3. That they commit, in the framework of applicable national and international law, to deny safe haven to corrupt officials, to those who corrupt them, and to the proceeds of corruption, and to cooperate in their extradition as well as in the recovery and return of those proceeds of corruption to their legitimate owners; and they commit to enhance regional mechanisms for mutual legal assistance in criminal matters.
4. Their concern regarding corrupt, illegal, and fraudulent practices in the management of some national and transnational enterprises, which may have a negative impact on economies, in particular those of developing countries, and on their producers and consumers.
5. That they reaffirm their pledge to intensify efforts to combat corruption and other unethical practices in the public and/or private sectors, strengthening a culture of transparency and ensuring more efficient public management.
6. Their willingness to promote the adoption, in accordance with fundamental principles of their domestic law, of such legislative and other measures as may be necessary to enable competent authorities of the requested state to return confiscated property to the requesting state, in the case of embezzlement of public funds or of laundering of embezzled public funds.
7. The importance of the international community making concerted efforts with the states of the Hemisphere to fight corruption and impunity, offering them the broadest cooperation in the framework of applicable treaties and laws so that those who have perpetrated acts of corruption from a position of political power against those states can be tried by their national courts and be answerable to them.
8. That political pluralism and sound political parties are essential elements of democracy. They underscore the importance of rules to ensure the transparency of party finances, to prevent corruption and the risk of undue influence, and to encourage a high level of electoral participation.
9. That the prevention and eradication of corruption is a responsibility of all states and that they must cooperate with one another, with the support and involvement of individuals and groups outside the public sector, such as civil society, nongovernmental organizations, and community-based organizations, if their efforts in this area are to be effective.
10. That the fight against corruption should involve principles of proper management of public affairs and public property, fairness, responsibility and equality before the law, fundamental principles of due process of law in criminal proceedings and in civil or administrative proceedings to adjudicate property rights, and the need to safeguard integrity and to foster a culture of rejection of corruption.
11. That international cooperation against corruption should be respectful of the sovereignty and territorial integrity of states and the principle of nonintervention in domestic matters.
12. That the Inter-American Convention against Corruption is the framework for collective action and hemispheric cooperation in this field. They underscore their commitment to strengthen the Follow-up Mechanism for Implementation of the Inter-American Convention against Corruption (MESICIC), and in that connection they endorse the conclusions and recommendations of concrete measures to strengthen the MESICIC, adopted by the First Conference of the States Parties thereto.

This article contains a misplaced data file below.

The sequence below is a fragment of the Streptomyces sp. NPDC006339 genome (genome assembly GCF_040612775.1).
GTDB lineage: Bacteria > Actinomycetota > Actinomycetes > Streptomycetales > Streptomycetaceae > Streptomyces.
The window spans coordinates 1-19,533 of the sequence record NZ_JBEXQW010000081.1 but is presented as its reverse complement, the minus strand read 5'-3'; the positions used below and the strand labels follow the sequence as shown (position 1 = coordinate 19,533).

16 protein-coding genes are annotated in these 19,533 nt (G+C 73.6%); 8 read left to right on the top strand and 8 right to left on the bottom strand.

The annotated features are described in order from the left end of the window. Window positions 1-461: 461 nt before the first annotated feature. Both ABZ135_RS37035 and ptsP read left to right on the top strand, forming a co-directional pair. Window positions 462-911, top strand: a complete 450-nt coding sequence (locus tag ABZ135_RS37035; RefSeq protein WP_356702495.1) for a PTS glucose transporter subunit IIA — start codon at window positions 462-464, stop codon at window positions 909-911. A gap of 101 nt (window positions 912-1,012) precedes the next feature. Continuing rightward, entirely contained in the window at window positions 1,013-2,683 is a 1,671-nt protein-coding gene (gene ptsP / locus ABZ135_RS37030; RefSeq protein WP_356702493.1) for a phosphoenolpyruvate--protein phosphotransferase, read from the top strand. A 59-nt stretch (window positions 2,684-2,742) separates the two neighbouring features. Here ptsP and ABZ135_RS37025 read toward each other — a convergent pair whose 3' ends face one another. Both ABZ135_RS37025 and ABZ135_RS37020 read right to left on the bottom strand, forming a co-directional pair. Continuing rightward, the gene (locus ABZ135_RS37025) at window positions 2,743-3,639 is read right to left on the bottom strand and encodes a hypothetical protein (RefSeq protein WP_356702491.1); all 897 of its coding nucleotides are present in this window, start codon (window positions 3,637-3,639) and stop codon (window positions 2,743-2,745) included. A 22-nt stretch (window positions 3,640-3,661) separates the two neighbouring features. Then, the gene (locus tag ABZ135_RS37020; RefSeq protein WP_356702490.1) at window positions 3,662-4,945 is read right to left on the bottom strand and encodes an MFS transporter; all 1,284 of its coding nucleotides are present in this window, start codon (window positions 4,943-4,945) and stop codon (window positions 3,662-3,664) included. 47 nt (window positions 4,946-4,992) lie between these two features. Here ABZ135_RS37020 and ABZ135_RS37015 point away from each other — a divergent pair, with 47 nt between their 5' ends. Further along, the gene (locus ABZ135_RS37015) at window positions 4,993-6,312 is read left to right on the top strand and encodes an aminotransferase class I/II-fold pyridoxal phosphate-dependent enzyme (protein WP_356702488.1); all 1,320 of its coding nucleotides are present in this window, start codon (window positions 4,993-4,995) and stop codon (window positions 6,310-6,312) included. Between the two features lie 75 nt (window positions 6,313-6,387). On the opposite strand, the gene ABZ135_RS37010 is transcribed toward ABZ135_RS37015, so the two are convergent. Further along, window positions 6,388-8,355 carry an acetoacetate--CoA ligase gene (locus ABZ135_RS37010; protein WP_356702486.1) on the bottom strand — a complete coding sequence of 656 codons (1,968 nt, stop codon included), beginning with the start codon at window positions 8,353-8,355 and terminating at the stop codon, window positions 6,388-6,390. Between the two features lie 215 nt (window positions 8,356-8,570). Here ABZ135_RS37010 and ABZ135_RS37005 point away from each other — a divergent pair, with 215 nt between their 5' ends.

13. That they also underscore the importance of the adoption by the Conference of the States Parties to the Convention, to be held in Managua, Nicaragua on July 8 and 9, 2004, pursuant to the mandate of the Special Summit of the Americas, of additional concrete measures to increase transparency and combat corruption in the Hemisphere.
14. Their resolute support for implementation of the Inter-American Program for Cooperation in the Fight against Corruption and for the Inter-American Network for Cooperation against Corruption, established in the framework of the OAS.
15. That the media and the various actors in civil society must play a fundamental role in the prevention of and fight against corruption, in accordance with domestic law and applicable international norms. Responsible action on their part contributes to the culture of transparency, good governance, and democratic values.
16. That access to public information supports government transparency and contributes to preventing impunity by permitting the detection of acts of corruption. They pledge to promote additional measures to enhance government transparency.
17. That the strengthening of and respect for the rule of law, the defense of human rights and fundamental freedoms, economic progress, well-being and social justice, transparency and accountability in public affairs, the promotion of diverse forms of citizen participation, and the development of opportunities for all are fundamental to promoting and consolidating representative democracy.
18. Their commitment to move forward toward overcoming poverty, hunger, and social inequality and toward the development of the Inter-American Program to Combat Poverty and Discrimination, through the recently strengthened Inter-American Committee on Social Development.
19. The importance of intensifying actions, especially by means of international cooperation and the exchange of information, best practices, and shared visions on existing anticorruption commitments adopted by their governments, including, as appropriate, those set forth in the Inter-American Convention against Corruption, the Declaration of Nuevo León, and the Mérida Convention.